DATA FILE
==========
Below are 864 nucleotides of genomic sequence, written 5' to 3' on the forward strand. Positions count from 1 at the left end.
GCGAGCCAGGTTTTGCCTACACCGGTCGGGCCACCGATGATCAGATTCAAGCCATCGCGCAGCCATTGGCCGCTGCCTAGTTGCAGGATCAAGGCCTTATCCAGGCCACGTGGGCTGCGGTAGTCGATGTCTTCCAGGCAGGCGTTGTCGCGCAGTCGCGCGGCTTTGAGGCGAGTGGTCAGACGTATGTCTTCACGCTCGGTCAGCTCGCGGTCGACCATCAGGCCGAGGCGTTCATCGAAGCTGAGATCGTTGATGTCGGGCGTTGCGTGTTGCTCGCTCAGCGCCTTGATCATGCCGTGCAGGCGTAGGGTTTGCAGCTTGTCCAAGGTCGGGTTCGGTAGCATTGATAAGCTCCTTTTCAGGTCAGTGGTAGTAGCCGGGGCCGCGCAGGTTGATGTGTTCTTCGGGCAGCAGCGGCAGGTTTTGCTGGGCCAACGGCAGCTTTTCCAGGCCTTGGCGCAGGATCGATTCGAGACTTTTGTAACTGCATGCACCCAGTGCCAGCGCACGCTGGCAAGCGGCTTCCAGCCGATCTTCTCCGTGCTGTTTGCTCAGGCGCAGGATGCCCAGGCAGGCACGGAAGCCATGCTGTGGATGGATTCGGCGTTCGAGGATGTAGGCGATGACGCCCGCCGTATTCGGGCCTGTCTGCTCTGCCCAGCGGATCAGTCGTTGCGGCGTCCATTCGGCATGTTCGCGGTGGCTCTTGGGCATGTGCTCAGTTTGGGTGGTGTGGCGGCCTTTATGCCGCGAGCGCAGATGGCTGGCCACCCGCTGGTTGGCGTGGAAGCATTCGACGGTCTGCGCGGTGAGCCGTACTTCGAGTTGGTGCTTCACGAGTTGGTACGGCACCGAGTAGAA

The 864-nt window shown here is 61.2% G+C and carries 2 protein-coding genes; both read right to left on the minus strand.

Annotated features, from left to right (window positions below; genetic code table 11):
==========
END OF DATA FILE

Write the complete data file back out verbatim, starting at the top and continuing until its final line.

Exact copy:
Below are 864 nucleotides of genomic sequence, written 5' to 3' on the forward strand. Positions count from 1 at the left end.
GCGAGCCAGGTTTTGCCTACACCGGTCGGGCCACCGATGATCAGATTCAAGCCATCGCGCAGCCATTGGCCGCTGCCTAGTTGCAGGATCAAGGCCTTATCCAGGCCACGTGGGCTGCGGTAGTCGATGTCTTCCAGGCAGGCGTTGTCGCGCAGTCGCGCGGCTTTGAGGCGAGTGGTCAGACGTATGTCTTCACGCTCGGTCAGCTCGCGGTCGACCATCAGGCCGAGGCGTTCATCGAAGCTGAGATCGTTGATGTCGGGCGTTGCGTGTTGCTCGCTCAGCGCCTTGATCATGCCGTGCAGGCGTAGGGTTTGCAGCTTGTCCAAGGTCGGGTTCGGTAGCATTGATAAGCTCCTTTTCAGGTCAGTGGTAGTAGCCGGGGCCGCGCAGGTTGATGTGTTCTTCGGGCAGCAGCGGCAGGTTTTGCTGGGCCAACGGCAGCTTTTCCAGGCCTTGGCGCAGGATCGATTCGAGACTTTTGTAACTGCATGCACCCAGTGCCAGCGCACGCTGGCAAGCGGCTTCCAGCCGATCTTCTCCGTGCTGTTTGCTCAGGCGCAGGATGCCCAGGCAGGCACGGAAGCCATGCTGTGGATGGATTCGGCGTTCGAGGATGTAGGCGATGACGCCCGCCGTATTCGGGCCTGTCTGCTCTGCCCAGCGGATCAGTCGTTGCGGCGTCCATTCGGCATGTTCGCGGTGGCTCTTGGGCATGTGCTCAGTTTGGGTGGTGTGGCGGCCTTTATGCCGCGAGCGCAGATGGCTGGCCACCCGCTGGTTGGCGTGGAAGCATTCGACGGTCTGCGCGGTGAGCCGTACTTCGAGTTGGTGCTTCACGAGTTGGTACGGCACCGAGTAGAA

The 864-nt window shown here is 61.2% G+C and carries 2 protein-coding genes; both read right to left on the minus strand.

Annotated features, from left to right (window positions below; genetic code table 11):